Packy McCormick: We now live in a world in which, by typing things into your phone or your keyboard, or saying things into a microphone, or snapping pictures or videos, you can marshall resources, support, and opportunities. (source: The Great Online Game)
So, what’s the reward? You can:
This game is being played out across nearly every aspect of our digital lives - whether it’s for work, learning, investing, creativity or play.
There are many examples of this:
However, from my personal experience, it can be hard to get started. You may think: I don’t have anything valuable to contribute. What if I say something wrong? What if my work isn’t good enough? What if this ends up being a waste of time?
One of Packy’s key points is that there’s asymmetric risk and reward to playing the Game. Limited downsides, but unlimited upside. Lawrence Yeo’s article The Day You Decided to Take the Leap also illustrates this well. He explains that whenever we’re doing anything, it’s easy to lay out our concerns, but hard to predict all the future benefits we may gain. This is exactly the case with The Great Online Game.
Lawrence Yeo: While you can easily predict the concerns of making any leap, there is no way to predict the numerous rewards that await you on the other side. As long as that chief concern is one you think you can manage, the most rational thing to do is to actually make the jump. By not making that leap, you are voting to give up all unimaginable future rewards for a single concern you can predict and prepare for today. (source: The Day You Decided to Take the Leap)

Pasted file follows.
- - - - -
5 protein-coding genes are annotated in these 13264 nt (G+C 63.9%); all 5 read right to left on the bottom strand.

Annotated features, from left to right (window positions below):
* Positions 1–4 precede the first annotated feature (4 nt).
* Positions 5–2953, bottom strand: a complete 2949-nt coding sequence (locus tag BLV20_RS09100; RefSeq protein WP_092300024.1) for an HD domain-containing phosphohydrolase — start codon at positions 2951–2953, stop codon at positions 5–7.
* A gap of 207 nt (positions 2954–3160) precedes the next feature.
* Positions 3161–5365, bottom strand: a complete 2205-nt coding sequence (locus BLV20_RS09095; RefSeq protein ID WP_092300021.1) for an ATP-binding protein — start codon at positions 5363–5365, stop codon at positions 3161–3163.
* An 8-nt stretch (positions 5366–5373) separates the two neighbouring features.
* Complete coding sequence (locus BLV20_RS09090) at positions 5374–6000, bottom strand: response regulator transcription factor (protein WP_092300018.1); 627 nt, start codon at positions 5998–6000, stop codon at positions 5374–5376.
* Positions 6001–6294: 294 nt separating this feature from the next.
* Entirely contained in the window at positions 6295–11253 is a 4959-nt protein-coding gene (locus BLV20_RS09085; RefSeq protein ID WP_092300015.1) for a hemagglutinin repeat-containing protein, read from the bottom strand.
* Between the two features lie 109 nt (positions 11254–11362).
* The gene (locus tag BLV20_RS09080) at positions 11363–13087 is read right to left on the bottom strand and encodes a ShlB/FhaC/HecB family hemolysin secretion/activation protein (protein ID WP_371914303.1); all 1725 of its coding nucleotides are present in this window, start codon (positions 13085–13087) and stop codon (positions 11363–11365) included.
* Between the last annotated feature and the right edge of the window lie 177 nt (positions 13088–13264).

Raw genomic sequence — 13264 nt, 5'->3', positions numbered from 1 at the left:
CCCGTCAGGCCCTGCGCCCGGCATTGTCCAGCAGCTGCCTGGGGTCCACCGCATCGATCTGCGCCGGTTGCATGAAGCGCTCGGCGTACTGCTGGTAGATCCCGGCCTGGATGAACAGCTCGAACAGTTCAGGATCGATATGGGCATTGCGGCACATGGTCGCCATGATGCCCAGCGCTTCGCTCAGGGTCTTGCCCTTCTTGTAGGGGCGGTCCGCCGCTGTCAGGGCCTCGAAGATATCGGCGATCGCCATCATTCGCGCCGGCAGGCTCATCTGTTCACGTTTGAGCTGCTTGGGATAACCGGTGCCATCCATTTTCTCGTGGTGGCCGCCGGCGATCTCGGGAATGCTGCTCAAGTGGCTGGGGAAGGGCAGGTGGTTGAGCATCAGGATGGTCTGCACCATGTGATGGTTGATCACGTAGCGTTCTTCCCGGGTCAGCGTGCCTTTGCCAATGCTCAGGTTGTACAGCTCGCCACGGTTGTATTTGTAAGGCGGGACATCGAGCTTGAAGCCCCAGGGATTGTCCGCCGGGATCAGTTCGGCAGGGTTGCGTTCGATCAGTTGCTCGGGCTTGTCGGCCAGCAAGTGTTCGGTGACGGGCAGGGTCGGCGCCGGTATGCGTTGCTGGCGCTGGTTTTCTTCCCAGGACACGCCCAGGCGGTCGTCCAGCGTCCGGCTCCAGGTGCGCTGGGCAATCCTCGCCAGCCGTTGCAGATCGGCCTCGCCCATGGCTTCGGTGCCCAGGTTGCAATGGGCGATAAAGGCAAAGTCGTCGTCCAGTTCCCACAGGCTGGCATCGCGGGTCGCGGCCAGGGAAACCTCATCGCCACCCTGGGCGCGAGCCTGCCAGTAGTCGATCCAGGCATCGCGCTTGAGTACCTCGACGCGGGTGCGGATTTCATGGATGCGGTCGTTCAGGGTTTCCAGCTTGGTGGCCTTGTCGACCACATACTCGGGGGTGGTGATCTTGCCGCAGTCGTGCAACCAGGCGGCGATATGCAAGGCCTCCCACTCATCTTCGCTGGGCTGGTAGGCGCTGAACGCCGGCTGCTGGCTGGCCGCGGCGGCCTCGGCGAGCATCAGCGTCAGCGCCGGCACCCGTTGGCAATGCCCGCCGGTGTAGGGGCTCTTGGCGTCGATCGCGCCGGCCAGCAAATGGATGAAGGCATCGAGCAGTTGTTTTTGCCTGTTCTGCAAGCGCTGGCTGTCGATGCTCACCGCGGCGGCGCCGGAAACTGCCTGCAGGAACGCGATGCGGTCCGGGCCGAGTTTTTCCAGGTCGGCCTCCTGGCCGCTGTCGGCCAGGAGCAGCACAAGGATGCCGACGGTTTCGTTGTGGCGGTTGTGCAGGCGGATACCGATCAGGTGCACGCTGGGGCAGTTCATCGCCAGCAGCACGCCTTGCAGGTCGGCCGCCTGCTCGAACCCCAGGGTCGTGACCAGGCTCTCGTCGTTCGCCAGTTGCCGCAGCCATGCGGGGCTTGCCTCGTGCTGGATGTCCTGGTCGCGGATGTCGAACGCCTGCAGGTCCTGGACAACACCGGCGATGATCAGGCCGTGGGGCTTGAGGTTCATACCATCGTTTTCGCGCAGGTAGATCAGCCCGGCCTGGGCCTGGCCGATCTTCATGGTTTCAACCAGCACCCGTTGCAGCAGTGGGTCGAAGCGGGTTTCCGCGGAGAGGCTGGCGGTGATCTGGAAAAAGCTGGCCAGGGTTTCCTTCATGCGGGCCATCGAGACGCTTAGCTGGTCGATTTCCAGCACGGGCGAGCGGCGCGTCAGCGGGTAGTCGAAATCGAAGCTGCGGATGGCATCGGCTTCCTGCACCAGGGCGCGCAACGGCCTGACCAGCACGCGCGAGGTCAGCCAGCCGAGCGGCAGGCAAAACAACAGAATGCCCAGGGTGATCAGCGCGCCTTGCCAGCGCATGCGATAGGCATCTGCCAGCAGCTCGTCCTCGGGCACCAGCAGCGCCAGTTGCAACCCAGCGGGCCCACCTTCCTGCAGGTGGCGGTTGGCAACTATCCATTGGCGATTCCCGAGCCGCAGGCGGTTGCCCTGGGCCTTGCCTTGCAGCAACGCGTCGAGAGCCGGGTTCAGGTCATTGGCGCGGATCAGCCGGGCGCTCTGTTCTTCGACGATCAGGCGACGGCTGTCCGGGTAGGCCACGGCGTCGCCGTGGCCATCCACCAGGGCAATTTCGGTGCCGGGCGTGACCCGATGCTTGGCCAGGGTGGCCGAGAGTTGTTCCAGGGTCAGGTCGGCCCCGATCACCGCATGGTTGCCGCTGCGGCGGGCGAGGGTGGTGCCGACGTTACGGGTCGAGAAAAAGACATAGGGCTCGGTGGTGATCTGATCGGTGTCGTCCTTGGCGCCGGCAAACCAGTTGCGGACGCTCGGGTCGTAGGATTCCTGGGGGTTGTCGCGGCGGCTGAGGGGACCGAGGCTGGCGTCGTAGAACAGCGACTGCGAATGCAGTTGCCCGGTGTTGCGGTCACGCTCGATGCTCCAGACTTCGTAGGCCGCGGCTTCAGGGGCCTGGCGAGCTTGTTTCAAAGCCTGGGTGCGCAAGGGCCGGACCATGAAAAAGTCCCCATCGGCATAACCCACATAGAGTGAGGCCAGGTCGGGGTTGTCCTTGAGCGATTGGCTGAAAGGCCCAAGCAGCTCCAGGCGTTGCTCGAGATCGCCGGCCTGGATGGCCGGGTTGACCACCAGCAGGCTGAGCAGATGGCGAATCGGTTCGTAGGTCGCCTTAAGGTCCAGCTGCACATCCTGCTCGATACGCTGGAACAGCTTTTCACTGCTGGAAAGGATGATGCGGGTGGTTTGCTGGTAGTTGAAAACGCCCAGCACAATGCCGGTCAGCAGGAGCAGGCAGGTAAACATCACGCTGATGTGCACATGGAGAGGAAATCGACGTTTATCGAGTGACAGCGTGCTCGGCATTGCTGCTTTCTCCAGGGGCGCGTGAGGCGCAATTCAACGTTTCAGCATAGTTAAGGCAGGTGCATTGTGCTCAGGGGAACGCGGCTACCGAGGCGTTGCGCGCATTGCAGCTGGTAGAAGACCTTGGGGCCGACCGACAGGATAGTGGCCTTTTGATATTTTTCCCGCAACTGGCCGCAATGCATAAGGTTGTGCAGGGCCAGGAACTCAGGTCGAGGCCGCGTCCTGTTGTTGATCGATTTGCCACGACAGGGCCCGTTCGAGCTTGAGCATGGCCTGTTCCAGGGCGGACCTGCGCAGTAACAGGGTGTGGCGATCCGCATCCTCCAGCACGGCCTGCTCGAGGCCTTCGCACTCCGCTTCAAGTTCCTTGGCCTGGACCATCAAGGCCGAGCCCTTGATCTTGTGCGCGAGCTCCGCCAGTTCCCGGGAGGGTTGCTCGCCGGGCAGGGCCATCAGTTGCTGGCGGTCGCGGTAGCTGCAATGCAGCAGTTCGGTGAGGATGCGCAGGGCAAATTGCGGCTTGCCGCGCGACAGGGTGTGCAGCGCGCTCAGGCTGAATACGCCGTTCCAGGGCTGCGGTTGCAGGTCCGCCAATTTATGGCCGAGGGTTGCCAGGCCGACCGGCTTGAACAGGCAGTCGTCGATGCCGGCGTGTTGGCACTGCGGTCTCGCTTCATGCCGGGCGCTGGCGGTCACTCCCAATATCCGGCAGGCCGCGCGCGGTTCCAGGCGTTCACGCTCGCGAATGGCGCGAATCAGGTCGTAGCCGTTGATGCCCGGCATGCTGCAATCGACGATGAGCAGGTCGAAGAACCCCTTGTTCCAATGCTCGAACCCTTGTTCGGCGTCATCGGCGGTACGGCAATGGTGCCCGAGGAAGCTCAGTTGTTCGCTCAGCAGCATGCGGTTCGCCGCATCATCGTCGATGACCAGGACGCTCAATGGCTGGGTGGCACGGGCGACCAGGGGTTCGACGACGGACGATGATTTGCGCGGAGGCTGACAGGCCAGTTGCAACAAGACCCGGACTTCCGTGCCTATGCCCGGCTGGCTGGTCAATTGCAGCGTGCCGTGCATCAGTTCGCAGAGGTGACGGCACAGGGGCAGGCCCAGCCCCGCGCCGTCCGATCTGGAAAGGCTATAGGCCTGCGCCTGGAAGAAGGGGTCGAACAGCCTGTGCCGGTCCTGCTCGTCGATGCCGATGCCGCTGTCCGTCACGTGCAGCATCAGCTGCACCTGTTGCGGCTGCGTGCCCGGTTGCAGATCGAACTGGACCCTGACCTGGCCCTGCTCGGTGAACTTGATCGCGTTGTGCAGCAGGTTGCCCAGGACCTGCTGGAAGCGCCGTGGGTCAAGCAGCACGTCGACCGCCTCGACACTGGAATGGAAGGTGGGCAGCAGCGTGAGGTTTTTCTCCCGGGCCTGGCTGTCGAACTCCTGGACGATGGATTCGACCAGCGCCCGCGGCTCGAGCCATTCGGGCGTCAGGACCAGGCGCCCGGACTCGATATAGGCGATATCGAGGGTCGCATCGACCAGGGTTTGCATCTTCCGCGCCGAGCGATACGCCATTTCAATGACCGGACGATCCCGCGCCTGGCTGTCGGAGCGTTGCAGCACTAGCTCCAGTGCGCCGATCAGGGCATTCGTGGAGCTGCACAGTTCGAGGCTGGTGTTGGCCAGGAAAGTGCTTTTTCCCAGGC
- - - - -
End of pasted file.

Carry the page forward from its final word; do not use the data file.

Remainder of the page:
Ultimately, the Great Online Game is a quest that opens you to new opportunities that you didn’t even know existed. It’s up to you to get your hands dirty.
Packy McCormick: The Meta Game here is your life and your career. The more you evolve and level up, the more opportunities you’ll have. If you build up a following, meet the right people, and get involved with the right projects, you’ll have put yourself on an entirely new trajectory. (source: The Great Online Game)
Understanding that we're all playing The Great Online Game in some form, gives us a helpful frame to explore the implications of crypto/web3 for our lives.
As with most games, we can either choose to play solo (single-player mode) or play with others (co-op mode). I’ll take you through both, and help you see what that experience could look like.
One way to think about crypto/web3, is that it provides an inventory of power-ups for individuals playing their Great Online Game.
With web3, we can all have more fun and make more money while playing The Great Online Game.
In Pareto Funtier, Packy explores how we often make trade-offs between making money and having fun. Rationally, we wouldn't give up more money if it meant we didn't need to have less fun. The optimal choices are Pareto efficient - meaning that any alternative choice we make will require us to sacrifice either money or fun.